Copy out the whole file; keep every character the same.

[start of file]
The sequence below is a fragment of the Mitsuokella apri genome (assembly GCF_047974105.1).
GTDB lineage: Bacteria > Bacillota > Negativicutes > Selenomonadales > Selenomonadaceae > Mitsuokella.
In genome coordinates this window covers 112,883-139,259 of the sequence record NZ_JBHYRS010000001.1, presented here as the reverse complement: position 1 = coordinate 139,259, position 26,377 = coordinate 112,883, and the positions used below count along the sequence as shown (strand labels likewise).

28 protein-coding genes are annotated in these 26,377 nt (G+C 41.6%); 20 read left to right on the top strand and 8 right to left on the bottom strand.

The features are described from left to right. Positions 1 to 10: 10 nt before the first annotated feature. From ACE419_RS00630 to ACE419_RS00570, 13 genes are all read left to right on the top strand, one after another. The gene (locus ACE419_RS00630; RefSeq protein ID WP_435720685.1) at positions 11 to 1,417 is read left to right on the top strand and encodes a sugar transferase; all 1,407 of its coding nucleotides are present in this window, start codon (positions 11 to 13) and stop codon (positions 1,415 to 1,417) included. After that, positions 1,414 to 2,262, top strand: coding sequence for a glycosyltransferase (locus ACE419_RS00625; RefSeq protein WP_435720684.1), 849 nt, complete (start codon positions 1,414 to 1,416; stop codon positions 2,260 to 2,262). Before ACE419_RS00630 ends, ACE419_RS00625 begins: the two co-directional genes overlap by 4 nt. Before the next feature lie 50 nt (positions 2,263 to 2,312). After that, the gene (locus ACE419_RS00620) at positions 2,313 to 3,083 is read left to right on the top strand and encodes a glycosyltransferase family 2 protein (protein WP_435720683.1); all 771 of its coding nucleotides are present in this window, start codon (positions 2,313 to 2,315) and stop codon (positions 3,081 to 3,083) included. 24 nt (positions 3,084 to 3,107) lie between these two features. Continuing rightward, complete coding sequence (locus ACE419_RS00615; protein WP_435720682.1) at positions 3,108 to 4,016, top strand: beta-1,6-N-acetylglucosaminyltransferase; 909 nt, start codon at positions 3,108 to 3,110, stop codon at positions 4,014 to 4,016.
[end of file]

The sequence below is a fragment of the Mitsuokella apri genome (assembly GCF_047974105.1).
GTDB lineage: Bacteria > Bacillota > Negativicutes > Selenomonadales > Selenomonadaceae > Mitsuokella.
In genome coordinates this window covers 112,883-139,259 of the sequence record NZ_JBHYRS010000001.1, presented here as the reverse complement: position 1 = coordinate 139,259, position 26,377 = coordinate 112,883, and the positions used below count along the sequence as shown (strand labels likewise).

28 protein-coding genes are annotated in these 26,377 nt (G+C 41.6%); 20 read left to right on the top strand and 8 right to left on the bottom strand.

The features are described from left to right. Positions 1 to 10: 10 nt before the first annotated feature. From ACE419_RS00630 to ACE419_RS00570, 13 genes are all read left to right on the top strand, one after another. The gene (locus ACE419_RS00630; RefSeq protein ID WP_435720685.1) at positions 11 to 1,417 is read left to right on the top strand and encodes a sugar transferase; all 1,407 of its coding nucleotides are present in this window, start codon (positions 11 to 13) and stop codon (positions 1,415 to 1,417) included. After that, positions 1,414 to 2,262, top strand: coding sequence for a glycosyltransferase (locus ACE419_RS00625; RefSeq protein WP_435720684.1), 849 nt, complete (start codon positions 1,414 to 1,416; stop codon positions 2,260 to 2,262). Before ACE419_RS00630 ends, ACE419_RS00625 begins: the two co-directional genes overlap by 4 nt. Before the next feature lie 50 nt (positions 2,263 to 2,312). After that, the gene (locus ACE419_RS00620) at positions 2,313 to 3,083 is read left to right on the top strand and encodes a glycosyltransferase family 2 protein (protein WP_435720683.1); all 771 of its coding nucleotides are present in this window, start codon (positions 2,313 to 2,315) and stop codon (positions 3,081 to 3,083) included. 24 nt (positions 3,084 to 3,107) lie between these two features. Continuing rightward, complete coding sequence (locus ACE419_RS00615; protein WP_435720682.1) at positions 3,108 to 4,016, top strand: beta-1,6-N-acetylglucosaminyltransferase; 909 nt, start codon at positions 3,108 to 3,110, stop codon at positions 4,014 to 4,016.